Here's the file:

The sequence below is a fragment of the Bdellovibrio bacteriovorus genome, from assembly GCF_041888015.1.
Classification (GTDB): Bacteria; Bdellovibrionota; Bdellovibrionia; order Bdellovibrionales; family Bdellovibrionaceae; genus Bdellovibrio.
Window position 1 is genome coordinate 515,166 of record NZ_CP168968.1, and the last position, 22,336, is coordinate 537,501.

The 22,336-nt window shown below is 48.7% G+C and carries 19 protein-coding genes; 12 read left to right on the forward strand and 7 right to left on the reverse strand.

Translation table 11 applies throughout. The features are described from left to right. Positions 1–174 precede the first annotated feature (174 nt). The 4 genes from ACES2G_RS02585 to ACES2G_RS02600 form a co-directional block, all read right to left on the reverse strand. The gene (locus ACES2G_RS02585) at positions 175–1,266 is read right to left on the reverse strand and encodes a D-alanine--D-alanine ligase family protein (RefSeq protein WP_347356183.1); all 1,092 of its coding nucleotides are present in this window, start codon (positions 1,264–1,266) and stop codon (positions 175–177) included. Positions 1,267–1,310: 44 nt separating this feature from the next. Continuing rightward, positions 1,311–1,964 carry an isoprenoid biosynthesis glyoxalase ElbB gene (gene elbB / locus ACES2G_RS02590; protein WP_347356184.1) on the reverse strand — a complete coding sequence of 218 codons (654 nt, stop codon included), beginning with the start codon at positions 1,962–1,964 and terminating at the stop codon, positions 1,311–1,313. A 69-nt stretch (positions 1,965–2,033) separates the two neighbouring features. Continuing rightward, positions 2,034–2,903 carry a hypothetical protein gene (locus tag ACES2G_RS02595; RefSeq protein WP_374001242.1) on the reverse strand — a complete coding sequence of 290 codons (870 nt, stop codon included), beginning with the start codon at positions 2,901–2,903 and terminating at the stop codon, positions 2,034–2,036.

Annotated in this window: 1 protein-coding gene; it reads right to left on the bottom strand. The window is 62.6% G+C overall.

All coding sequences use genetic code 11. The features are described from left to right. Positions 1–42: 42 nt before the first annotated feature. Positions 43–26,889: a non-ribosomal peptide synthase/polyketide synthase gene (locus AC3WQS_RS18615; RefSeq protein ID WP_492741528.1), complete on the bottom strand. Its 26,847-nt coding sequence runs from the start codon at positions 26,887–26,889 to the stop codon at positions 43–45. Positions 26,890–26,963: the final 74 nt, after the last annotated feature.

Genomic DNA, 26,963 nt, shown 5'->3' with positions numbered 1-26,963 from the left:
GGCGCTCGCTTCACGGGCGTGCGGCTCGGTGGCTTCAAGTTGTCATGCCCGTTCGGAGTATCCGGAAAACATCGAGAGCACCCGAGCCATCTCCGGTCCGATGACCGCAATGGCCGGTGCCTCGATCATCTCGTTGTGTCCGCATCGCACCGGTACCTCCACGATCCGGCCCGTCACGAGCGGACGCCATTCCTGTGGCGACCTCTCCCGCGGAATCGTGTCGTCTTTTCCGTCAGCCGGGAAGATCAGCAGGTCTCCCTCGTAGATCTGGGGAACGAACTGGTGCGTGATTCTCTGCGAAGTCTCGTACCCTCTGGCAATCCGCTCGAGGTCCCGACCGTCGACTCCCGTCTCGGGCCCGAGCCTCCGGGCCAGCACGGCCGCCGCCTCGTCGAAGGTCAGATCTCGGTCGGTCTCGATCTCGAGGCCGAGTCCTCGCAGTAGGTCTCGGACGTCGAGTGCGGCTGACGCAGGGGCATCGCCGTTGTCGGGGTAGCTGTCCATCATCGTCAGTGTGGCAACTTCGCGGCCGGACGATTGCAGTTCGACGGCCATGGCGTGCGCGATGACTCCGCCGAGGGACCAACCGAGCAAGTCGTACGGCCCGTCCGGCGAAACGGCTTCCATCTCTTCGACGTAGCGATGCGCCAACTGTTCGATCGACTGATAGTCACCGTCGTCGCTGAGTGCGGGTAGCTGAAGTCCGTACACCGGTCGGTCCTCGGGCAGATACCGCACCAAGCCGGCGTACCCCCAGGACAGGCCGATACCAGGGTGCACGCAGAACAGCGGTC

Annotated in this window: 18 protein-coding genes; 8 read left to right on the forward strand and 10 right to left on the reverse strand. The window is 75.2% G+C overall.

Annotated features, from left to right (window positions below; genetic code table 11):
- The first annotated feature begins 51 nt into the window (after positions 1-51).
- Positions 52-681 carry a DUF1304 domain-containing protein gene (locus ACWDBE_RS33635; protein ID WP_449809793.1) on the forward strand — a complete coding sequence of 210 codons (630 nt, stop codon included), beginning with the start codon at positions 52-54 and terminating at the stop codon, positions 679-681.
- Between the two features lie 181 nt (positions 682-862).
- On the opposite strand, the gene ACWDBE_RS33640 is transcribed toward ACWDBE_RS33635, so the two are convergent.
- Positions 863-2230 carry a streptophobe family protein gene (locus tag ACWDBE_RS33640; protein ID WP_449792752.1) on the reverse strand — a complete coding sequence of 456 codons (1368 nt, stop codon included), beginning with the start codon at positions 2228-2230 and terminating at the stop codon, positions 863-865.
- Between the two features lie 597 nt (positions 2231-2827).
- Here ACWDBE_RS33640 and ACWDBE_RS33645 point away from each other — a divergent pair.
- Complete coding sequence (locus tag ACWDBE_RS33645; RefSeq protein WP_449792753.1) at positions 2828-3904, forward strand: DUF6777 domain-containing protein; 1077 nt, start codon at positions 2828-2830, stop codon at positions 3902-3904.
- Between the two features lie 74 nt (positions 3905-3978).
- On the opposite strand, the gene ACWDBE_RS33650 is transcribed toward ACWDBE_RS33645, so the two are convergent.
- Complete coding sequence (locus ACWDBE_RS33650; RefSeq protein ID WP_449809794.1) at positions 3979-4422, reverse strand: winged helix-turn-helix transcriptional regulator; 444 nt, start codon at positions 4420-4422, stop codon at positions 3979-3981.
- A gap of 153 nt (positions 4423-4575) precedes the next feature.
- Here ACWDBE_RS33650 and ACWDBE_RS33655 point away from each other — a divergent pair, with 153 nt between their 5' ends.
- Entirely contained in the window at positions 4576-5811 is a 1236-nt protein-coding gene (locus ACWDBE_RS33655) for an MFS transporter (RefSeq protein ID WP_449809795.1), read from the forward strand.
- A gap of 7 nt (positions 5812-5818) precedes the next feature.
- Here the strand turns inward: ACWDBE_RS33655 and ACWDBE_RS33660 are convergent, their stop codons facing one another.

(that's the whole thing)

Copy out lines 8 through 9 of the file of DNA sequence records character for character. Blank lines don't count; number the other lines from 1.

Genomic DNA, 26,963 nt, shown 5'->3' with positions numbered 1-26,963 from the left:
GGCGCTCGCTTCACGGGCGTGCGGCTCGGTGGCTTCAAGTTGTCATGCCCGTTCGGAGTATCCGGAAAACATCGAGAGCACCCGAGCCATCTCCGGTCCGATGACCGCAATGGCCGGTGCCTCGATCATCTCGTTGTGTCCGCATCGCACCGGTACCTCCACGATCCGGCCCGTCACGAGCGGACGCCATTCCTGTGGCGACCTCTCCCGCGGAATCGTGTCGTCTTTTCCGTCAGCCGGGAAGATCAGCAGGTCTCCCTCGTAGATCTGGGGAACGAACTGGTGCGTGATTCTCTGCGAAGTCTCGTACCCTCTGGCAATCCGCTCGAGGTCCCGACCGTCGACTCCCGTCTCGGGCCCGAGCCTCCGGGCCAGCACGGCCGCCGCCTCGTCGAAGGTCAGATCTCGGTCGGTCTCGATCTCGAGGCCGAGTCCTCGCAGTAGGTCTCGGACGTCGAGTGCGGCTGACGCAGGGGCATCGCCGTTGTCGGGGTAGCTGTCCATCATCGTCAGTGTGGCAACTTCGCGGCCGGACGATTGCAGTTCGACGGCCATGGCGTGCGCGATGACTCCGCCGAGGGACCAACCGAGCAAGTCGTACGGCCCGTCCGGCGAAACGGCTTCCATCTCTTCGACGTAGCGATGCGCCAACTGTTCGATCGACTGATAGTCACCGTCGTCGCTGAGTGCGGGTAGCTGAAGTCCGTACACCGGTCGGTCCTCGGGCAGATACCGCACCAAGCCGGCGTACCCCCAGGACAGGCCGATACCAGGGTGCACGCAGAACAGCGGTC